1. Create a handler (file) to get a new metric, for instance, the uptime metric: — zabbix/src/go/plugins/postgres/handler_uptime.go.

NOTE. The handler definitions for the current and the upcoming version are available in the article on the PostgreSQL monitoring plugin.

2. Import package to work with Postgres and specify the unique key for the new metric:

package postgres
const (
keyPostgresUptime = "pgsql.uptime"

3. Find the handler with the following query:

func uptimeHandler(ctx context.Context, conn PostgresClient, _ string, _
map[string]string, _ ...string) (interface{}, error) {
var uptime float64
query := `SELECT date_part('epoch', now() - pg_postmaster_start_time());

4. Define the variable, which will hold the result.

NOTE. The matching between the Golang variables and the Postgres variables can be found on the pgx documentation page.

5. Define the query for the new metric:

row, err := conn.QueryRow(ctx, query)
if err != nil {
err = row.Scan(&uptime)
if err != nil {
return uptime, nil

Here, we:

  • perform the query,
  • check if there are any errors,
  • scan the results for the Golang variable,
  • scan for errors again, and
  • finally, return the results.

6. Register the key of your new metric in metrics.go:

var metrics = metric.MetricSet{
keyPostgresUptime: metric.New("Returns uptime.",
[]*metric.Param{paramURI, paramUsername,
paramPassword,paramDatabase}, false),

In the metrics variable, all the metrics in the plugin are defined. Here, we need to add the description of the new metric.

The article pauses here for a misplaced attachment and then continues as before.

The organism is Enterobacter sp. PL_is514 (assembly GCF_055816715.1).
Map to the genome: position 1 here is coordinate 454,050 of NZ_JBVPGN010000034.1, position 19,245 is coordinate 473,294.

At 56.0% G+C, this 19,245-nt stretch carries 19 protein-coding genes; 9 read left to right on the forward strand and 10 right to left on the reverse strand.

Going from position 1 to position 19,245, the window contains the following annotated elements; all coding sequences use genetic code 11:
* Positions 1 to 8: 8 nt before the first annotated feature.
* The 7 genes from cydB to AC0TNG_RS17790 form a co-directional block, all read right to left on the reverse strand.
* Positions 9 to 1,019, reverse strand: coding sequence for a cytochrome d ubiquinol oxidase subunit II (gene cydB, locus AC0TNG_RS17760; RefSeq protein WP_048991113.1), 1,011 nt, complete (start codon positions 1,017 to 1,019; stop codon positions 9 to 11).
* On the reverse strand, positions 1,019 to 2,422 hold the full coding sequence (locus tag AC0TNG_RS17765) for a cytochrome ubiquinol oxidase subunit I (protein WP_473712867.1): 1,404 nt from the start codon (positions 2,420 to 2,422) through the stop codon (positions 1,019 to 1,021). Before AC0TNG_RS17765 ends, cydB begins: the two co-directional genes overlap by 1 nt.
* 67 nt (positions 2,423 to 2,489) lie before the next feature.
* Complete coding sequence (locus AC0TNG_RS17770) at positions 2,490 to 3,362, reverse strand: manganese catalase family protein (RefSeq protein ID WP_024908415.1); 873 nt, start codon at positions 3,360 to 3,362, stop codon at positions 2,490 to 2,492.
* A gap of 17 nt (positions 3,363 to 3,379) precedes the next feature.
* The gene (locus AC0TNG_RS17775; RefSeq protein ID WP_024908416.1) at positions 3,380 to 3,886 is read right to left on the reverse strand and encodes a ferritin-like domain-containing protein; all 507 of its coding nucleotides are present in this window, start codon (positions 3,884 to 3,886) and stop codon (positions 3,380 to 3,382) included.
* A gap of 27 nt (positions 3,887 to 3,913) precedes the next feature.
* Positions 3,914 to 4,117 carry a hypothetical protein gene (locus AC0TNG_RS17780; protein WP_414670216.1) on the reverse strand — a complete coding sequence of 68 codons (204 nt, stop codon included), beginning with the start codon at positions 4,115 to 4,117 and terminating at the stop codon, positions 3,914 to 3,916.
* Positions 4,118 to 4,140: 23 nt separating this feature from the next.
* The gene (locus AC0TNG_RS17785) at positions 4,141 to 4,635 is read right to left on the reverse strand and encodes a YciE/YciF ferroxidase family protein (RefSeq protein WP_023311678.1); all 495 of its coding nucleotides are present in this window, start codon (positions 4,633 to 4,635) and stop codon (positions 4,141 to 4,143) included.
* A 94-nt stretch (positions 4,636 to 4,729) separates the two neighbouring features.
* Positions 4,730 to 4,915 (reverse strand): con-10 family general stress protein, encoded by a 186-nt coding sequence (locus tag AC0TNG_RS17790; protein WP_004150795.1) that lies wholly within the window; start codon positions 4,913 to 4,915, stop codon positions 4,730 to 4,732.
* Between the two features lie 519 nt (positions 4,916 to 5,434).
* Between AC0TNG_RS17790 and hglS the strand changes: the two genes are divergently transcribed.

Now, we need to recompile the agent and start it running as we’ll have all the new metrics on board.

Custom metrics

In the upcoming version, the agent will be able to execute queries in separate sql files located on your local machine and return the result to the Zabbix Server alongside the default metrics. To create the sql file with the query:

  • in zabbix_agent2.conf, specify the path to the directory with the sql files named Plugins.Postgres.CustomQueriesPath.
  • in the template, provide the name for the sql file as the 5th parameter for the new key — pgsql.query.custom and specify the additional parameters for this query if needed.

Custom metric example

1. Let’s consider a simple table containing three rows.

  • # CREATE table example (phrase text, year int );
  • # SELECT * FROM example;

2. I have created two files retrieving data from this table:

  • $touch custom2.sql.
    — $echo “SELECT * FROM example;” > custom2.sql.
  • $touch custom1.sql.
    — $echo “SELECT phrase FROM example WHERE year=$1;” > custom1.sql.

In the first file, no parameters are required, while the ‘WHERE’ statements is specified in the second file, so we’ll need one additional parameter.

3. I have added the path to the sql files in zabbix_agent2.conf: